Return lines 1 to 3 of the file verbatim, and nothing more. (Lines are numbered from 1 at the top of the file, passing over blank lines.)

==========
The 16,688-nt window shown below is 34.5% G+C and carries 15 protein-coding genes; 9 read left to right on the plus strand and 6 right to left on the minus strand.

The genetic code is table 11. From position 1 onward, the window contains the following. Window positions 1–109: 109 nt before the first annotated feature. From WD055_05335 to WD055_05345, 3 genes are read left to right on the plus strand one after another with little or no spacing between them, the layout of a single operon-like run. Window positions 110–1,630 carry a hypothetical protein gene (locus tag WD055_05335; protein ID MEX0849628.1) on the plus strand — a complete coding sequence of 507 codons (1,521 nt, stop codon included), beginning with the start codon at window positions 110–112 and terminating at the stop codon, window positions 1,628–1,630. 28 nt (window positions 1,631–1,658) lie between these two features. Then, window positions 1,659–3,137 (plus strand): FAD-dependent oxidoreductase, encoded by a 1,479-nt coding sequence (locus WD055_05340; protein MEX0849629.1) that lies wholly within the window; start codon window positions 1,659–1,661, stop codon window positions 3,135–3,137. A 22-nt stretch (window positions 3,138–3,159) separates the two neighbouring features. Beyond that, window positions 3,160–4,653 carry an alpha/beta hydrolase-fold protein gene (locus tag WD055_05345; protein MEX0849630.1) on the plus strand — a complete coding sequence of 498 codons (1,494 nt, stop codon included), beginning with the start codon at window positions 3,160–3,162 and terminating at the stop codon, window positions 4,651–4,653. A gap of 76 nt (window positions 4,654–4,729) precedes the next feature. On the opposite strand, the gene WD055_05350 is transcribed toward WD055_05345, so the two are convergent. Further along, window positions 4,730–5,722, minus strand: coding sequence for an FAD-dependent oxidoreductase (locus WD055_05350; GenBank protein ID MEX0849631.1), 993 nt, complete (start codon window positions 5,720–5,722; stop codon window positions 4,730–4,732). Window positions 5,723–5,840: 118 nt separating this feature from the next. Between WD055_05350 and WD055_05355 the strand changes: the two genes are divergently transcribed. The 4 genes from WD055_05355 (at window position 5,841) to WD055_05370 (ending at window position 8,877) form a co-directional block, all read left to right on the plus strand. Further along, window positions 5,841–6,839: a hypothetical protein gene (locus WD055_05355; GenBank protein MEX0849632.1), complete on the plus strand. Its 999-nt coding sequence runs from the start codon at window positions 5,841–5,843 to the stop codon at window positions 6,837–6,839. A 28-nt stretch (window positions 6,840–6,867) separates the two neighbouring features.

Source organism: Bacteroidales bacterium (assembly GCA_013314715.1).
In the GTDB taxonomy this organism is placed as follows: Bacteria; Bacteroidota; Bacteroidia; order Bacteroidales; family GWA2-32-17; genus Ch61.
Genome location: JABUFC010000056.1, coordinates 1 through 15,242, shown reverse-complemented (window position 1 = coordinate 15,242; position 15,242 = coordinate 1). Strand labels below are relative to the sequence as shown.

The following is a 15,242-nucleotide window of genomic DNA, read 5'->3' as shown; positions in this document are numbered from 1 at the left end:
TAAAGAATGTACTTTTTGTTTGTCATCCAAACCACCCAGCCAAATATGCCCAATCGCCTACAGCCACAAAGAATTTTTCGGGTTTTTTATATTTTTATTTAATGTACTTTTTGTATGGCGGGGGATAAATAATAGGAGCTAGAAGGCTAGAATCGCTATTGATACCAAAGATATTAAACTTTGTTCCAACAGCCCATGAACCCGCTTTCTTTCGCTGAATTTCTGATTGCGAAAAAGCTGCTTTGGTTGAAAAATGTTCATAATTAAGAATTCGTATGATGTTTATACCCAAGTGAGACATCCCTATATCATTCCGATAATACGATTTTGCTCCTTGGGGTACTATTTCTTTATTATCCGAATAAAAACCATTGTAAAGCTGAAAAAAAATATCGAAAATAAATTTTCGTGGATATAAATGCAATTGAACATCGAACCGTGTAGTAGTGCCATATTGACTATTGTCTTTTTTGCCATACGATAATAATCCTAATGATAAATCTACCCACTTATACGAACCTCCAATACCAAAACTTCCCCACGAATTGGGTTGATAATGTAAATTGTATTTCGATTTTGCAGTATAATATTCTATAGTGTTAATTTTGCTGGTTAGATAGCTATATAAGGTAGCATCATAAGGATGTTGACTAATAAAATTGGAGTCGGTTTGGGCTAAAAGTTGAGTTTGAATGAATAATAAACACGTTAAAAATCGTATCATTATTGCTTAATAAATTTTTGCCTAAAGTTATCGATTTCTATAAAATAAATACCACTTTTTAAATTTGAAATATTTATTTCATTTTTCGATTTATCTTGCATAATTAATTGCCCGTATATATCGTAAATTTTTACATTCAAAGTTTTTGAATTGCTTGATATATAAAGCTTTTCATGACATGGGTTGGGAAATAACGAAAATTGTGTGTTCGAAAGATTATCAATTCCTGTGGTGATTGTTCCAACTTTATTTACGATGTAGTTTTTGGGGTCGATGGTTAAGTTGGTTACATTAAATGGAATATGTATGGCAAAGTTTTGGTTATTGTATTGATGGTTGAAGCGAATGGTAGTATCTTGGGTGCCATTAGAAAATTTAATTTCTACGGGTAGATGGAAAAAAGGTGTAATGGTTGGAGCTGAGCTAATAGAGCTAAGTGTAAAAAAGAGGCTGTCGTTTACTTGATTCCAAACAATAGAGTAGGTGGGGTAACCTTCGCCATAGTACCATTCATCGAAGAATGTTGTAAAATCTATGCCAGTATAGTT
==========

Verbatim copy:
The 16,688-nt window shown below is 34.5% G+C and carries 15 protein-coding genes; 9 read left to right on the plus strand and 6 right to left on the minus strand.

The genetic code is table 11. From position 1 onward, the window contains the following. Window positions 1–109: 109 nt before the first annotated feature. From WD055_05335 to WD055_05345, 3 genes are read left to right on the plus strand one after another with little or no spacing between them, the layout of a single operon-like run. Window positions 110–1,630 carry a hypothetical protein gene (locus tag WD055_05335; protein ID MEX0849628.1) on the plus strand — a complete coding sequence of 507 codons (1,521 nt, stop codon included), beginning with the start codon at window positions 110–112 and terminating at the stop codon, window positions 1,628–1,630. 28 nt (window positions 1,631–1,658) lie between these two features. Then, window positions 1,659–3,137 (plus strand): FAD-dependent oxidoreductase, encoded by a 1,479-nt coding sequence (locus WD055_05340; protein MEX0849629.1) that lies wholly within the window; start codon window positions 1,659–1,661, stop codon window positions 3,135–3,137. A 22-nt stretch (window positions 3,138–3,159) separates the two neighbouring features. Beyond that, window positions 3,160–4,653 carry an alpha/beta hydrolase-fold protein gene (locus tag WD055_05345; protein MEX0849630.1) on the plus strand — a complete coding sequence of 498 codons (1,494 nt, stop codon included), beginning with the start codon at window positions 3,160–3,162 and terminating at the stop codon, window positions 4,651–4,653. A gap of 76 nt (window positions 4,654–4,729) precedes the next feature. On the opposite strand, the gene WD055_05350 is transcribed toward WD055_05345, so the two are convergent. Further along, window positions 4,730–5,722, minus strand: coding sequence for an FAD-dependent oxidoreductase (locus WD055_05350; GenBank protein ID MEX0849631.1), 993 nt, complete (start codon window positions 5,720–5,722; stop codon window positions 4,730–4,732). Window positions 5,723–5,840: 118 nt separating this feature from the next. Between WD055_05350 and WD055_05355 the strand changes: the two genes are divergently transcribed. The 4 genes from WD055_05355 (at window position 5,841) to WD055_05370 (ending at window position 8,877) form a co-directional block, all read left to right on the plus strand. Further along, window positions 5,841–6,839: a hypothetical protein gene (locus WD055_05355; GenBank protein MEX0849632.1), complete on the plus strand. Its 999-nt coding sequence runs from the start codon at window positions 5,841–5,843 to the stop codon at window positions 6,837–6,839. A 28-nt stretch (window positions 6,840–6,867) separates the two neighbouring features.

Source organism: Bacteroidales bacterium (assembly GCA_013314715.1).